COMMISSIONING

Commissioning of new plant as it starts up and before it is presented to operations is likely to change too. Simulation and machine learning will mean understand that different parts of the plant need to be brought on-line and in sequence. Experience and learning will shine a light on areas most likely to fail and their failure modes. Some potential failures will be detected and ironed out prior to attempted start-up.

As plant is brought on-line equipment settings will be noted in their “tags” and can be automatically compared to the as-designed expectation and the manufacturer’s recommendations. Equipment performance can be tracked through sensors from day-one, this will help with predicting failures in the future. Intelligent software can be used to highlight unexpected situations.

The automated learning and recording of the start-up procedure and equipment settings can be used by operations for plant re-start and for comparing as-operated settings to as-commissioned to track where, when and why parts of the plant are being changed.

CONCLUSION

Industry 4.0 has the potential to provide substantial benefits to the development of oil fields. Many of the processes described above have been technology back-waters relying on manual systems, ad-hoc applications and a lot of tacit know-how. I believe that this will change. It will take new technology and also take new ways of working. The supply chain will need to respond. FEED, EPC and PMC contractors who get on the bandwagon first will create the opportunity to assemble unassailable leads and take a dominant market-share in the way that Google did for internet search.

(Image credit : https://www.gie.com/)

 

 

 

 

 

 

 

 

 

O&G – Exploration and industry 4.0

In an earlier post [LINK] I briefly introduced the four areas of upstream value chain that could benefit from the 4th Industrial Revolution. Here I put forward some potentially controversial points about how this may (or may not) affect Exploration.

First of all my definition: Exploration is concerned with finding and appraising new deposits of Hydrocarbons trapped under the surface of the earth. It’s the identification of these that I am addressing here, not how (or if they can be) exploited.

There have been many advances made in technology in the previous 25 years that have transformed the process of finding deposits. The two most notable have been around the use of remote sensing through Seismic Data, and the accuracy with which deviated wells can be drilled. Seismic acts like an x-ray into the composition of the rocks, while new wells use precision direction control and combine it with analysis of real-time feedback from rock measurements surrounding the drill bit to let operators steer the trajectory in real-time.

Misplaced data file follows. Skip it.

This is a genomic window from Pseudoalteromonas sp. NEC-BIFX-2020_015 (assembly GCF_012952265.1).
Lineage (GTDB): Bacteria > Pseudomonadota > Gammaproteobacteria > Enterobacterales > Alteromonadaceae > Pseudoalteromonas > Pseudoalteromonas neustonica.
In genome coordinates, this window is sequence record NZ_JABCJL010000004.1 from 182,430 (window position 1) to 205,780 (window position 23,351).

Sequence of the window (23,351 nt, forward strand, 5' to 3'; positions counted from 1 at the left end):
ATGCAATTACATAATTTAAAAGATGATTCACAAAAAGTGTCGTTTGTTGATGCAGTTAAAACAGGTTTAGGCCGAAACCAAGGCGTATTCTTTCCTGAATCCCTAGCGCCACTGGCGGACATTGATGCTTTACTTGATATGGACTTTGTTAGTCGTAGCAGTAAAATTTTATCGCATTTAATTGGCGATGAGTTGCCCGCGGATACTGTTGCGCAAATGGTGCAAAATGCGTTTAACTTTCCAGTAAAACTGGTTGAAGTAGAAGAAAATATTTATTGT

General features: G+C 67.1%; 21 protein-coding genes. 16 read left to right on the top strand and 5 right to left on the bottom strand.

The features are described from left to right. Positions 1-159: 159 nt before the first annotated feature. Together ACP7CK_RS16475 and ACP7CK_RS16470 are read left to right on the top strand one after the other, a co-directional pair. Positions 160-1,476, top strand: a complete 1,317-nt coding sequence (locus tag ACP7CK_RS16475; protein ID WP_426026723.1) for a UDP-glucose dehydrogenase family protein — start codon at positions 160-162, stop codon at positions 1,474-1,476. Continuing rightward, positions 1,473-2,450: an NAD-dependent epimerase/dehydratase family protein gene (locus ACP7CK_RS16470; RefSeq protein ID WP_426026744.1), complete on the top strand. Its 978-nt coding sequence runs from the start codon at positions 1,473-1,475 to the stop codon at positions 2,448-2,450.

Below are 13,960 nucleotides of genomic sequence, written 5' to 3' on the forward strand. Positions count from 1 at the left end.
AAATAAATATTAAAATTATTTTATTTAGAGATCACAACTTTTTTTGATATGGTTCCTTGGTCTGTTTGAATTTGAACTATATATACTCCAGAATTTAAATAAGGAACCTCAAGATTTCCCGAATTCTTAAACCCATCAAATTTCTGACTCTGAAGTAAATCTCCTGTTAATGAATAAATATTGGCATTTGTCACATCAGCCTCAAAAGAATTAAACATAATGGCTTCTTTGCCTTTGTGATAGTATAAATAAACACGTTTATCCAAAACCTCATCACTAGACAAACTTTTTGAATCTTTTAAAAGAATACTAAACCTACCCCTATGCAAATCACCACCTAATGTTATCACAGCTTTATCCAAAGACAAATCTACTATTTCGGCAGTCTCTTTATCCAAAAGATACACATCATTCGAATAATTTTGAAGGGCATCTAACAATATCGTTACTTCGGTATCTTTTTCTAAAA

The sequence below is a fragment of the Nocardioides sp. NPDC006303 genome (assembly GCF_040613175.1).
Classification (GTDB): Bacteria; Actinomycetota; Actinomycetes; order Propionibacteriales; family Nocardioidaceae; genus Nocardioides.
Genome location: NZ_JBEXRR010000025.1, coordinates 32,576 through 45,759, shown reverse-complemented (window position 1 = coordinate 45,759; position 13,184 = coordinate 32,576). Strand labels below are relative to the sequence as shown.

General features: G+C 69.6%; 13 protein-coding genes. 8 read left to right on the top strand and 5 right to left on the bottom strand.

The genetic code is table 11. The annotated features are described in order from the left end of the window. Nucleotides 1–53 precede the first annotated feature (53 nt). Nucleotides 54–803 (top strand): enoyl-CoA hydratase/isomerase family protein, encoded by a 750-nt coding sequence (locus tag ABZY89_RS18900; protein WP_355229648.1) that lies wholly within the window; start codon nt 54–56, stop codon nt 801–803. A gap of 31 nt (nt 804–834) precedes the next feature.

Many of the advances that have been harnessed could legitimately be described as pioneering in the technology of sensing, big-data, simulation and automation. These are the key technologies underpinning the 4th industrial revolution. Exploration got there first.

In my work with small companies seeking investment I continue to see a slew of new start-ups with fancy seismic algorithms claiming to be able to spot even more obscure sources of previously unidentified hydrocarbons. Maybe they work. Who cares?

In my view the major gains from the 4th Industrial Revolution have already been captured in exploration. Perhaps we are close to entering an era of more stable oil prices – driven by: elasticity of supply from shale; abundant reserves released from both tight reservoirs and hydrates; and managed demand through smart technology, electric drive-trains, renewable generation and batteries. So the commercial pressure to find obscure resource pools may have gone.

In the North sea there are over 300 pools of hydrocarbons already discovered but not yet developed [LINK]. So the question is: even if the new technologies are successful will they have a significant impact for operators? I suspect the answer is no.

New algorithms and systems may provide marginal gains around the edges of existing fields and provide additional in-fill development opportunities. They may reduce the number of people in G&G dept 10%. Commodification of techniques (as happened for 3D animation) may see the demise of some companies and job-roles. But I don’t think it’s going to provide a revolutionary impact. Of course, I may be wrong.